Not for Cynical People: J.A. Bayona on The Impossible

The director of the disaster drama talks about recreating the tsunami and navigating the Oscar season.

Fred Topelby Fred Topel

In 2004, we all watched news footage of the Indian Ocean Tsunami and its aftermath. Eight years later, we can see it from the inside in the film The Impossible. Based on the true story of survivor Maria Belon and her family in Thailand, the film stars Naomi Watts and Ewan McGregor as Maria and her husband Henry. It is the second feature film directed by J.A. Bayona, whose debut film The Orphanage made an impression in 2007. We got to catch up with Bayona in Los Angeles about his five year development on The Impossible and how it shows an uplifting side of the horrific tragedy. He does mention some specific incidents from the film, which were based on real life, so please accept our Spoiler Warning as we present the complete interview with Bayona.

CraveOnline: How did you decide what order to follow the stories, beginning with Naomi’s journey and then revealing Ewan’s?

J.A. Bayona: From the moment you choose a family, you choose a character to portray a tragedy, everything becomes very symbolic. Not just what they do but the whole experience. So I wanted to create an emotional journey that explains the whole picture of what it was to be there, following the steps of what they went through. So the film starts with the shock and then as it moves forward, emotions get in and you finish with these characters in this empty plane, going back home with no explanation. No one gave them any message or explanation of what happened or why it happened. I thought that was very interesting. It’s not just the story of this family but all the people who were there. So you start with Naomi and Tom [Holland] and then you go with Ewan and you see what it was to be during the night out of the hospital looking for the family. And then, once they are together, you don’t finish the film there. You talk about the people who didn’t make it through the point of view of these people. So that was the plan from the very beginning.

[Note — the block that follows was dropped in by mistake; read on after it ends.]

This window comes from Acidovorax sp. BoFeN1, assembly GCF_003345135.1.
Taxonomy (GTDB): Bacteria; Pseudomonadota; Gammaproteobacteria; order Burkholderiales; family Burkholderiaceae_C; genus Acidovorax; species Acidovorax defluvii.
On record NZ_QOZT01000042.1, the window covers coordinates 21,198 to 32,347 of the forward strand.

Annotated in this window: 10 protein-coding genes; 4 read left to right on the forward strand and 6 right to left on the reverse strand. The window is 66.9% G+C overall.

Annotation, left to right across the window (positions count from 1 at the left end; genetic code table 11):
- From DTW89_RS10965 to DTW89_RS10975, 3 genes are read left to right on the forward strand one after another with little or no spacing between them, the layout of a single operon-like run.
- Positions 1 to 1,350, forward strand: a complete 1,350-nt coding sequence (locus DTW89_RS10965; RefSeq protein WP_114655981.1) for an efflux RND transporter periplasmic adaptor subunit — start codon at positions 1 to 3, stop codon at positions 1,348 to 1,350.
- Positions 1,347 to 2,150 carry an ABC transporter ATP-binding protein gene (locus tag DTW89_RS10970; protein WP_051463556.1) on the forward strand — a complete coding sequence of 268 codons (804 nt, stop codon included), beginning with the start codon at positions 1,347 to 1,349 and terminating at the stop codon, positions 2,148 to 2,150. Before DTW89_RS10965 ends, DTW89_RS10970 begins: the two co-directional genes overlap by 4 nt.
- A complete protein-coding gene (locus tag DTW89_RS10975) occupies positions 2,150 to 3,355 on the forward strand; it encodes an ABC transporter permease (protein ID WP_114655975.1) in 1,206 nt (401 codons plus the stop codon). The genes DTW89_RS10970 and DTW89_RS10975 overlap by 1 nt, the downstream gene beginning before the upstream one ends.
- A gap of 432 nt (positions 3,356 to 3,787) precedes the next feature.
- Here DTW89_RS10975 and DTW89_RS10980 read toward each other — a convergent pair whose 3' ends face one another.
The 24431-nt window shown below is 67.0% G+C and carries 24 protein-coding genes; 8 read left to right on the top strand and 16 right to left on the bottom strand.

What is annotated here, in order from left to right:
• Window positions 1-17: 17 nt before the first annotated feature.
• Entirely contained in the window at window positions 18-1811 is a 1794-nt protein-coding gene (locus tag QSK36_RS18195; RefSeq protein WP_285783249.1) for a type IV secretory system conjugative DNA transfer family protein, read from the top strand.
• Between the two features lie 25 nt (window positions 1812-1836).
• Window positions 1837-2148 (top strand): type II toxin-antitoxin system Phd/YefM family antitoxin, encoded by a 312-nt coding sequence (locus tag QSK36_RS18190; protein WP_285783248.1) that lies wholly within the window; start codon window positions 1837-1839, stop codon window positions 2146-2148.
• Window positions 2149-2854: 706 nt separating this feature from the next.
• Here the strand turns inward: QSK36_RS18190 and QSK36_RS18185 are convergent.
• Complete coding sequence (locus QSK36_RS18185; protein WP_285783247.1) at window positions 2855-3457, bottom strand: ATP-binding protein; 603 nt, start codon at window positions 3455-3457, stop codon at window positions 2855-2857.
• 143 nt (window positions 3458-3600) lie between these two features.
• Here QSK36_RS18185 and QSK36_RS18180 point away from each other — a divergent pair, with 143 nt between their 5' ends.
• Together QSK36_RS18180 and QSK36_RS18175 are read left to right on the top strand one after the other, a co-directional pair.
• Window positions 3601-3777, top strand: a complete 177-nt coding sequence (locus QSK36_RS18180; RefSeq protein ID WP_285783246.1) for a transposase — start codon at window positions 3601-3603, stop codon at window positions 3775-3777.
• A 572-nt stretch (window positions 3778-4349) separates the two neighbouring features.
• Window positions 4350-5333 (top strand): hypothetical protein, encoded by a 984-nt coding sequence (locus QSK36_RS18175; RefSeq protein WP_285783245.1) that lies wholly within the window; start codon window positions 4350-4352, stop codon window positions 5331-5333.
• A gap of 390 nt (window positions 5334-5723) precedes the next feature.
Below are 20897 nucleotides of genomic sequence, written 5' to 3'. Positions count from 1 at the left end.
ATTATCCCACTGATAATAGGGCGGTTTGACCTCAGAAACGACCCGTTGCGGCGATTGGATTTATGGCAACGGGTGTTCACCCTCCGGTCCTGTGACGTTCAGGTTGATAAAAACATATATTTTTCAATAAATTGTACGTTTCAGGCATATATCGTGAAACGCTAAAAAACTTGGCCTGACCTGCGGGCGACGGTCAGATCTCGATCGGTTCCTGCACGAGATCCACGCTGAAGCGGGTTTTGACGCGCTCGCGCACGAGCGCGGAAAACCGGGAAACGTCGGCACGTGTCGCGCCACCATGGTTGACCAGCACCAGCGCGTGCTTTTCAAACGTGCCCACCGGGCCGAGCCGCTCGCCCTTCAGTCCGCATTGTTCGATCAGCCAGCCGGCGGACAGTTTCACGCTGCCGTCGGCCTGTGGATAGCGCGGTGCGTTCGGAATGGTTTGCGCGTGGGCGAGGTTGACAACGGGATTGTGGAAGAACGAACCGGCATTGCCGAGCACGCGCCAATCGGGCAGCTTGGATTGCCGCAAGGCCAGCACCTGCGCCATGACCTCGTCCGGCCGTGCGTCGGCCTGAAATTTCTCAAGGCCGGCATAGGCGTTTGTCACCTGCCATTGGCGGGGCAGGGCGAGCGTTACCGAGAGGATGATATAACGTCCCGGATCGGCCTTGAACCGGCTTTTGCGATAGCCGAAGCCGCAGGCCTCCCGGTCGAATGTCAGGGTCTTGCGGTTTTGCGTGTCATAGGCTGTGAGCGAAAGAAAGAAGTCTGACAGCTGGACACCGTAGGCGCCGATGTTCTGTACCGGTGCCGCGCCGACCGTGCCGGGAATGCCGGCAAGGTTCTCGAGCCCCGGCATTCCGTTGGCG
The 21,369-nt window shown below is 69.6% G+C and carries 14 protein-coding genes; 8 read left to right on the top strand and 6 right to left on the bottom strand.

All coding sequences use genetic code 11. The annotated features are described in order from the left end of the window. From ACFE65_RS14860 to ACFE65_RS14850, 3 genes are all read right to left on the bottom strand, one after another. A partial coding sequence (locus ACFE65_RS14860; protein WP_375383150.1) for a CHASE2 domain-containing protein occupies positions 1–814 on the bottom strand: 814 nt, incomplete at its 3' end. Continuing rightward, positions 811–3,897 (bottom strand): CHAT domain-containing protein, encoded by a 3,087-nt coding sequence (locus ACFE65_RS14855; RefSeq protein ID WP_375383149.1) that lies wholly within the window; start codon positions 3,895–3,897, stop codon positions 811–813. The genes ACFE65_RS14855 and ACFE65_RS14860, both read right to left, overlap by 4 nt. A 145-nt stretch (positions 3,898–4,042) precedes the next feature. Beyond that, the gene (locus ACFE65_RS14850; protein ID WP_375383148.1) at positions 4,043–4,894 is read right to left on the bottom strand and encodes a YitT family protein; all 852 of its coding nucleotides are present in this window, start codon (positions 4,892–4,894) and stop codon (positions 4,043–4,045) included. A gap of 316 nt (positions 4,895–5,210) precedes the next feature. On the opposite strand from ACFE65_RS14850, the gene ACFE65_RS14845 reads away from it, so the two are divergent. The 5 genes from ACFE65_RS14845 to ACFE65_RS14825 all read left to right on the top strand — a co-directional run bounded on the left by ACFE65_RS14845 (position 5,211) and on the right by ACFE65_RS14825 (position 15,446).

How did you place the damage, like the boat on top of the hotel? Were there accurate reference photos of the aftermath?

Yeah, yeah. One of the challenges in doing a film like this is that there’s plenty of information on the internet. So you need to find a balance between telling the reality and having your own interpretation about it in order to recreate in the audience the same kind of emotions that these people had during those days.

The film is so sincere. Is that a difficult tone to maintain?

We tried to be honest. We tried to be honest and we tried to do that being very close to people who were there and try to be, of course, very respectful. So all the big decisions were taken after lots of conversations with them. I remember talking to a guy who lost his parents and I asked him, “How would you feel if I showed the corpses?” And he told me, “I will feel very angry if you don’t show that, because the whole scenario was about death and devastation.” So you realize that what these people want to see is an experience matched as closely as possible to what happened.